You require a new printer but you do not know whether to buy an inkjet or a laser printer, as you are not aware of the differences between the two. Each user or organisation is faced with the dilemma while buying a new printer. Most customers operate under strict budgetary constraints and it is only normal to consider initial purchase costs and space limitations. However, it is prudent to take into consideration the long-term operating costs associated with the particular printer. Get best HP Latex Printers
The choice of printer will, largely, depend on your requirements. Inkjet printers are usually ideal for home users who have limited text and photo printing needs. Laser printers are better suited to larger office environments with high-volume and high-quality printing requirements.
The differences between a laser and an inkjet printer are generally categorised into a few broad segments, namely, cost (initial and maintenance), speed, quality, space and networking facilities. It is also essential to understand the technology behind the manufacturing of the laser toners and ink cartridges as this is a major contributing factor towards the cost.
Difference in Technology & Networking Facilities between Inkjet and Laser Printers –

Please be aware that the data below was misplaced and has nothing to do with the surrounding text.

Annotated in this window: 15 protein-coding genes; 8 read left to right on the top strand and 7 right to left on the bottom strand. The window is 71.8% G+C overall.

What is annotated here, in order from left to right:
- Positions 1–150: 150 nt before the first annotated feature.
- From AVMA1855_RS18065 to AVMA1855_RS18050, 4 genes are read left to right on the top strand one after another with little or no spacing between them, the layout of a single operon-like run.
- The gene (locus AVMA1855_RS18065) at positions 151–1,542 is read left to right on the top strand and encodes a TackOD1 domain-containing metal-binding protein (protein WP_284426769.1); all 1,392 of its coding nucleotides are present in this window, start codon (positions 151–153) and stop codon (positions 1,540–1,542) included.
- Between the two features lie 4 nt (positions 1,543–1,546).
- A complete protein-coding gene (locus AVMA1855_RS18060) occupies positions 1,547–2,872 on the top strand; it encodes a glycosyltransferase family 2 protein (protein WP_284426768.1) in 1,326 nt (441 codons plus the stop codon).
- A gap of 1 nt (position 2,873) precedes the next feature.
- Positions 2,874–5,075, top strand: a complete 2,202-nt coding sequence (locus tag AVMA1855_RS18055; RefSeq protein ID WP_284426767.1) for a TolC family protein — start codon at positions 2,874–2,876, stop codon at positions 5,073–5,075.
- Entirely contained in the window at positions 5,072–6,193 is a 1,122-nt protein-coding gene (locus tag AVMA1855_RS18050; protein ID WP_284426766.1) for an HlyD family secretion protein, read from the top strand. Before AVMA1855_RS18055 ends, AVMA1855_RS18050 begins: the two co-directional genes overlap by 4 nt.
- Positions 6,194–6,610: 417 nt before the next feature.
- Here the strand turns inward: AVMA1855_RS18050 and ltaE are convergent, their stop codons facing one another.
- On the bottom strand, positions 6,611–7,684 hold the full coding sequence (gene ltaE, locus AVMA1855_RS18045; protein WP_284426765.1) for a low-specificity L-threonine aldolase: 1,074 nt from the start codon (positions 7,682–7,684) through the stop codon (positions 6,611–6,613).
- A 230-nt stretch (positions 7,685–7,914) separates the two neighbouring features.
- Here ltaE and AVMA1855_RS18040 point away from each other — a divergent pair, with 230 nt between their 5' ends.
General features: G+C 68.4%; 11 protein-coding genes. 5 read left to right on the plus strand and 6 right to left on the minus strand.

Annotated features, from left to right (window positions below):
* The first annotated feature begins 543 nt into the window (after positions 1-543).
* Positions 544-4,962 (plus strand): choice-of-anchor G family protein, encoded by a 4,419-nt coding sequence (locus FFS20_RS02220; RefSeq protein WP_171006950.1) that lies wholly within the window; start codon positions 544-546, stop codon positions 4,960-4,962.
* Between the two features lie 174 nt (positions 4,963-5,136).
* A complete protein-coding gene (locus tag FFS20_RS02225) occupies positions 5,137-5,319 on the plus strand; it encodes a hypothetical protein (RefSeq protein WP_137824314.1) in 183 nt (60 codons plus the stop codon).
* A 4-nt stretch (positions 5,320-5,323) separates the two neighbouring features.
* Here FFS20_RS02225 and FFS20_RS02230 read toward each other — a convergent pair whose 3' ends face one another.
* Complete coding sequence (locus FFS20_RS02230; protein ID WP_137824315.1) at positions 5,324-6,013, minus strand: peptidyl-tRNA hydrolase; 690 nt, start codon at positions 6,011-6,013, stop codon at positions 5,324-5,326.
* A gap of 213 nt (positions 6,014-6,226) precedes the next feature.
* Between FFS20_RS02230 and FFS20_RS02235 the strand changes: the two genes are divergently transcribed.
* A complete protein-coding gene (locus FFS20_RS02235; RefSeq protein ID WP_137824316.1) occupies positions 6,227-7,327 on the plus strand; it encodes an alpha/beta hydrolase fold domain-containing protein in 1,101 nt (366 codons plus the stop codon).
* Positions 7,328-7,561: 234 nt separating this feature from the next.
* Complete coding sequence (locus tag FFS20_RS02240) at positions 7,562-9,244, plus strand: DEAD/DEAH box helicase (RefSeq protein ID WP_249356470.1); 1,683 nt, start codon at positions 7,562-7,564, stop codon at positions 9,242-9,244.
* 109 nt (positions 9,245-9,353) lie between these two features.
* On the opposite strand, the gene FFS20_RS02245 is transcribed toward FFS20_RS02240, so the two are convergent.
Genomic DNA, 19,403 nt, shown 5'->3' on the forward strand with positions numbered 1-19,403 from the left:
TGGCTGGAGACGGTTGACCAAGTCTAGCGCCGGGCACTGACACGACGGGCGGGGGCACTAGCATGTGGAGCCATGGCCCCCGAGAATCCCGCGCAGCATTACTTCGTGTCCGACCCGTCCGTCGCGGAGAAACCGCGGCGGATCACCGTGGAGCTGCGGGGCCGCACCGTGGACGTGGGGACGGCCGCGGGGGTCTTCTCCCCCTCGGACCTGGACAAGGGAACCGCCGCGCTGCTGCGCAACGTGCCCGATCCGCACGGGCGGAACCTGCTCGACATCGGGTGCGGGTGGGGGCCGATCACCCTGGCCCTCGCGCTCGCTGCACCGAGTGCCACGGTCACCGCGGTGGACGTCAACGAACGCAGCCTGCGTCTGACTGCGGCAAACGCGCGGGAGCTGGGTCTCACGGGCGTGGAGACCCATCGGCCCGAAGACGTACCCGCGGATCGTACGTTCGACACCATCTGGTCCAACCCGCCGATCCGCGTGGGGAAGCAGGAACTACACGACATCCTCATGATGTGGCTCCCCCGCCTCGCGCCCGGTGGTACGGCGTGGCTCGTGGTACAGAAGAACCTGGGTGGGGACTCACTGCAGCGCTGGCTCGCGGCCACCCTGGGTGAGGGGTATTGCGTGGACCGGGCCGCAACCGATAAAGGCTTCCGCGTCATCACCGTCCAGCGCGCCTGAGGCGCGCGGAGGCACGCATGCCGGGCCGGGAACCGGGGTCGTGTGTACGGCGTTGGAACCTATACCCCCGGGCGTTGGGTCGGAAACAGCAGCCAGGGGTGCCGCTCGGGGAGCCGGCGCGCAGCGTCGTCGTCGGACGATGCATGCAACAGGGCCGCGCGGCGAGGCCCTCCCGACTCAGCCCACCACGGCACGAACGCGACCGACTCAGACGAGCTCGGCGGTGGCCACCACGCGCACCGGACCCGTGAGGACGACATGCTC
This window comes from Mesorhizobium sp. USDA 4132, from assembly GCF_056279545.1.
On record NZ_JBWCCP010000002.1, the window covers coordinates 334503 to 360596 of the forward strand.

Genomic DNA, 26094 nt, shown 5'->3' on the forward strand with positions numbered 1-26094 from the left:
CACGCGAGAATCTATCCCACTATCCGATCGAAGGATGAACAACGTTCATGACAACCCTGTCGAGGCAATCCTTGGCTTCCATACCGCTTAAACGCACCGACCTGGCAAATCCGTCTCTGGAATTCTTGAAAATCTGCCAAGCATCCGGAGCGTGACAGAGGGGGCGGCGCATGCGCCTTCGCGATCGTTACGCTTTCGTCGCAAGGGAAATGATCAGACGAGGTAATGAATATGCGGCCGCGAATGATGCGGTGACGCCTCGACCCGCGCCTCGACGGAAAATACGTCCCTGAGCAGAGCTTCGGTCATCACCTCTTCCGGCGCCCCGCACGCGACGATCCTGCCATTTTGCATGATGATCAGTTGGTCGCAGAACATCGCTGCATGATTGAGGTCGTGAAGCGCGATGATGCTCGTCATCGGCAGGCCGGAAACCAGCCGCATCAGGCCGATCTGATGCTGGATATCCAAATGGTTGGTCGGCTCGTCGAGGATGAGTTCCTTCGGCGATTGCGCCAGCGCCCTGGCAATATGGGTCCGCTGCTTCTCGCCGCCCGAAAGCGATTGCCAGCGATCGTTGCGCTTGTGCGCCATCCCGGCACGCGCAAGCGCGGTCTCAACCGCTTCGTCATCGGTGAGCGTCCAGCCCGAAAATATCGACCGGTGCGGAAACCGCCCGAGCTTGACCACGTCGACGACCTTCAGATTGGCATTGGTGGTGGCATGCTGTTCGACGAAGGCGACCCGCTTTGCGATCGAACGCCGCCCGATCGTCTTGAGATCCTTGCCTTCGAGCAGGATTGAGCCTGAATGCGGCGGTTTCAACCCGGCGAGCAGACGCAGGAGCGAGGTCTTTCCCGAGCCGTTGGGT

The technology used for inkjet cartridges is simpler and the parts are less expensive than the laser toners. The black inkjet cartridge has only black ink. The color inkjet printer contains two main ink cartridges, for black and other primary colors respectively. The primary colors are then divided into three compartments for cyan, magenta and yellow ink. The primary colors are consequently mixed to produce all other colors. The cartridge contains a reservoir which has compartments with metal plates and a number of tiny nozzles on the print head of the cartridge. The number of holes or nozzles depends on the resolution of the printer. It is usually 21 – 128 nozzles per color. The ink gets heated, when the current starts flowing through the metal plates, after the print command is given. The heat causes vapor bubbles to form inside the cartridge and make the ink swell up. The ink then flows out in droplets from the nozzles onto the paper in a few milliseconds. A vacuum is created (once the ink droplet flows out) which draws more ink into the nozzles ensuring a steady supply of droplets as required. This common technique is called Thermal Inkjet and the coinage of the name ‘BubbleJets’ by Canon has been due to the bubbling vapors.